The Autumn Birding Course with the Friends of Fish Creek began this week at one of the better places relatively untouched by the floods: Sikome Lake. We had quite a variety of birds on our walk, tallying up 38 species in just over two hours, and even netting another new year bird for my own personal list, which was a great bonus!

Sikome Lake September 8, 2013

Sikome Lake
September 8, 2013

We began our walk by heading south of 22X in search of waterfowl and shorebirds in either of the two ponds on the south end of Sikome Lake, but sadly didn’t get very good results. Thankfully, one of the Osprey gave us a few close fly-bys, and even perched up on one of the light standards to allow us all to get a good look at it.

Osprey giving us a fly-by Sikome Lake, September 8, 2013 Pentax K-5 + Sigma 150-500 + Tamron 1.4x Teleconverter 1/800sec., ƒ/6.3, ISO 500

Osprey giving us a fly-by
Sikome Lake, September 8, 2013
Pentax K-5 + Sigma 150-500 + Tamron 1.4x Teleconverter
1/800sec., ƒ/6.3, ISO 500

Osprey 2

Osprey on a light standard
Sikome Lake, September 8, 2013
Pentax K-5 + Sigma 150-500 + Tamron 1.4x Teleconverter
1/800sec., ƒ/6.3, ISO 640

While we were looking at the Osprey, both Bob Lefebvre and I heard a quiet chip-note in the bushes behind us, which turned out to be a pair of Clay-colored Sparrows. This little bird decided to fluff up its feathers and sit quite still while we all snapped away with our cameras and stared at it in full view.

Clay-colored Sparrow Sikome Lake - September 8, 2013 Pentax K-5 + Sigma 150-500 + Tamron 1.4x Teleconverter 1/800sec., ƒ/6.3, ISO 1600

Clay-colored Sparrow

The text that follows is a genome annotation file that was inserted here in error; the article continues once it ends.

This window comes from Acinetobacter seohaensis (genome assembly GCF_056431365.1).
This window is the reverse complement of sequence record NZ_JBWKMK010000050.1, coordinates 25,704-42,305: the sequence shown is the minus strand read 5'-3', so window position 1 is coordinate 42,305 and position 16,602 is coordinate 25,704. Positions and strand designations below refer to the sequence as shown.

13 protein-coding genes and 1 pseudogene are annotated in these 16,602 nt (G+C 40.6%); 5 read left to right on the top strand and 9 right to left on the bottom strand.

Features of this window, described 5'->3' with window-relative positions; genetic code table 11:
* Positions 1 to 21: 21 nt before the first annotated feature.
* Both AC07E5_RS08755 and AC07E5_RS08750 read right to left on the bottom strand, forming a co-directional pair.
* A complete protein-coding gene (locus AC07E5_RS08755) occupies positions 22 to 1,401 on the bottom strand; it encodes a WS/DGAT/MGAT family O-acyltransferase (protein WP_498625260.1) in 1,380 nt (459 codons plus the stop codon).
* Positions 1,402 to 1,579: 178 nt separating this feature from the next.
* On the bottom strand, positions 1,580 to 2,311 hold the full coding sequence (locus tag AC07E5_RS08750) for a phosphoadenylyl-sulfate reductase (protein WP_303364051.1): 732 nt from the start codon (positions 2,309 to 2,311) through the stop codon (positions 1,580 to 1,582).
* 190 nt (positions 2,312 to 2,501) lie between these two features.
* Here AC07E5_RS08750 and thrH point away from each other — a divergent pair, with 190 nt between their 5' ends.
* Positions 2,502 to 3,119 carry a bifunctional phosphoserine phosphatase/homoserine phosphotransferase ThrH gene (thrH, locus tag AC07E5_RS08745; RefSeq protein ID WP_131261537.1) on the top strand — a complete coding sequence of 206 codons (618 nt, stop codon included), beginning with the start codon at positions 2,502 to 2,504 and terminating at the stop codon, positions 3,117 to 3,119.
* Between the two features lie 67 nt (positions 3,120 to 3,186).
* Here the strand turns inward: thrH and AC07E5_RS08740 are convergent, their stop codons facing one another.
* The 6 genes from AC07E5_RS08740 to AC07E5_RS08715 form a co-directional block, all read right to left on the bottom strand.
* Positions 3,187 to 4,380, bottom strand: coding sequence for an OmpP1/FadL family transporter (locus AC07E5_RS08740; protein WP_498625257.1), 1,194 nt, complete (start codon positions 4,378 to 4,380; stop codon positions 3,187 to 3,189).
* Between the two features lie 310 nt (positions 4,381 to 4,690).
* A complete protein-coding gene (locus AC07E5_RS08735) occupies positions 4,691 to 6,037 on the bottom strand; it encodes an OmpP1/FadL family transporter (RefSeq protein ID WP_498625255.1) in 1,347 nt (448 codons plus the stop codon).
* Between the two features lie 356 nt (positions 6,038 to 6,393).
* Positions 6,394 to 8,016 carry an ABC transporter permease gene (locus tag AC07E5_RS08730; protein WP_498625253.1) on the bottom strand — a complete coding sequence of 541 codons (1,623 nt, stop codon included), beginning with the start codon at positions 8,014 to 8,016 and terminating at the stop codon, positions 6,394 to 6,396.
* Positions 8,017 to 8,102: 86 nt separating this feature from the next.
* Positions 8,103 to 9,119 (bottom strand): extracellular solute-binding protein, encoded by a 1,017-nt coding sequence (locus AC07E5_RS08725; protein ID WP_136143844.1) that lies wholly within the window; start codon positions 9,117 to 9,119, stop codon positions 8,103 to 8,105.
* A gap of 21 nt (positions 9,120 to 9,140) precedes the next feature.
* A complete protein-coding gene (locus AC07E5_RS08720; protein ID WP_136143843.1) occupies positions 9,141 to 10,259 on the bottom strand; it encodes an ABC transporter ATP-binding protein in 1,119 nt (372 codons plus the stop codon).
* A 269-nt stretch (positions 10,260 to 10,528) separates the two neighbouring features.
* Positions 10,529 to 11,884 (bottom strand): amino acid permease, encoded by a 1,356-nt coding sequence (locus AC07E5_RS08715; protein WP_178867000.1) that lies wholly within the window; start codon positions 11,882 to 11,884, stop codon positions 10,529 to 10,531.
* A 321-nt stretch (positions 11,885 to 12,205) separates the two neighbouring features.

Sikome Lake – September 8, 2013
Pentax K-5 + Sigma 150-500 + Tamron 1.4x Teleconverter
1/800sec., ƒ/6.3, ISO 1600

Unfortunately even the pond on the south side of 22X had very little activity as well, so we headed back towards the wooded area north of the two ponds, and boy did we get some great results! At first, we got some good close looks at two birds we can expect to see reliably over the next fourteen weeks. Both the Black-capped Chickadee and White-breasted Nuthatch were really hamming it up for us, but as we were preparing to move on, we had a surprise visit by a Blue-headed Vireo!

Black-capped Chickadee Sikome Lake - September 8, 2013 Pentax K-5 + Sigma 150-500@270mm + Tamron 1.4x Teleconverter 1/800sec., ƒ/5.6, ISO 1600

Black-capped Chickadee
Sikome Lake – September 8, 2013
Pentax K-5 + Sigma 150-500@270mm + Tamron 1.4x Teleconverter
1/800sec., ƒ/5.6, ISO 1600

White-breasted Nuthatch Sikome Lake - September 8, 2013 Pentax K-5 + Sigma 150-500 + Tamron 1.4x Teleconverter 1/800sec., ƒ/6.3, ISO 1600

White-breasted Nuthatch
Sikome Lake – September 8, 2013
Pentax K-5 + Sigma 150-500 + Tamron 1.4x Teleconverter
1/800sec., ƒ/6.3, ISO 1600